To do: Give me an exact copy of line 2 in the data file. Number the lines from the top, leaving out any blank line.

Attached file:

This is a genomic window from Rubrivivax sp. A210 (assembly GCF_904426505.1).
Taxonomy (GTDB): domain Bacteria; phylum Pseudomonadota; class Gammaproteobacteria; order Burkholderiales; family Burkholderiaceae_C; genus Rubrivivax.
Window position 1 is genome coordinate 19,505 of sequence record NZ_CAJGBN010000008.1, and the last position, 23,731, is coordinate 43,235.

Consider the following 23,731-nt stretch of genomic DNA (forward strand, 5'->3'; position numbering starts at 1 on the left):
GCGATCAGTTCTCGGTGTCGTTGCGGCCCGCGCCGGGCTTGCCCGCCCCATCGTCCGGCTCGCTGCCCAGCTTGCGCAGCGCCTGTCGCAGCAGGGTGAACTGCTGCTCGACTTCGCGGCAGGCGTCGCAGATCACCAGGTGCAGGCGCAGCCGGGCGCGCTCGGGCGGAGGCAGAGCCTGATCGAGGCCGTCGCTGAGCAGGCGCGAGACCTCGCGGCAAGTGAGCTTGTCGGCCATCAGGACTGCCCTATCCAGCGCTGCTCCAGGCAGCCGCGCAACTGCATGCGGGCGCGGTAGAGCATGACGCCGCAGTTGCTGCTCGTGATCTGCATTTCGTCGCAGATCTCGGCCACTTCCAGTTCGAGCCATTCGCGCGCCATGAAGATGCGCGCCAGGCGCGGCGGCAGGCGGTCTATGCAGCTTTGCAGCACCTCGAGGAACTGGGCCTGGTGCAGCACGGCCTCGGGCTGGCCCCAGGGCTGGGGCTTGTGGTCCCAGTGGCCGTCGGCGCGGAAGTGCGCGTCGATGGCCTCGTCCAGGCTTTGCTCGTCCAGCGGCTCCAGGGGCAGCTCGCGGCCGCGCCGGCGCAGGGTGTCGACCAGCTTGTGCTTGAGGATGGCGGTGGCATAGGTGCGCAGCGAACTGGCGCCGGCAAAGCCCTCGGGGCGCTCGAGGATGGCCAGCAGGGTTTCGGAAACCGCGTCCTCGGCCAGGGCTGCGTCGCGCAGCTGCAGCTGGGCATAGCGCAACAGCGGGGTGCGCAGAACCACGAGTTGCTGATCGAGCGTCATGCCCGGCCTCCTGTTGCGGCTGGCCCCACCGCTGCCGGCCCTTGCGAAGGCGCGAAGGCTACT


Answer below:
Taxonomy (GTDB): domain Bacteria; phylum Pseudomonadota; class Gammaproteobacteria; order Burkholderiales; family Burkholderiaceae_C; genus Rubrivivax.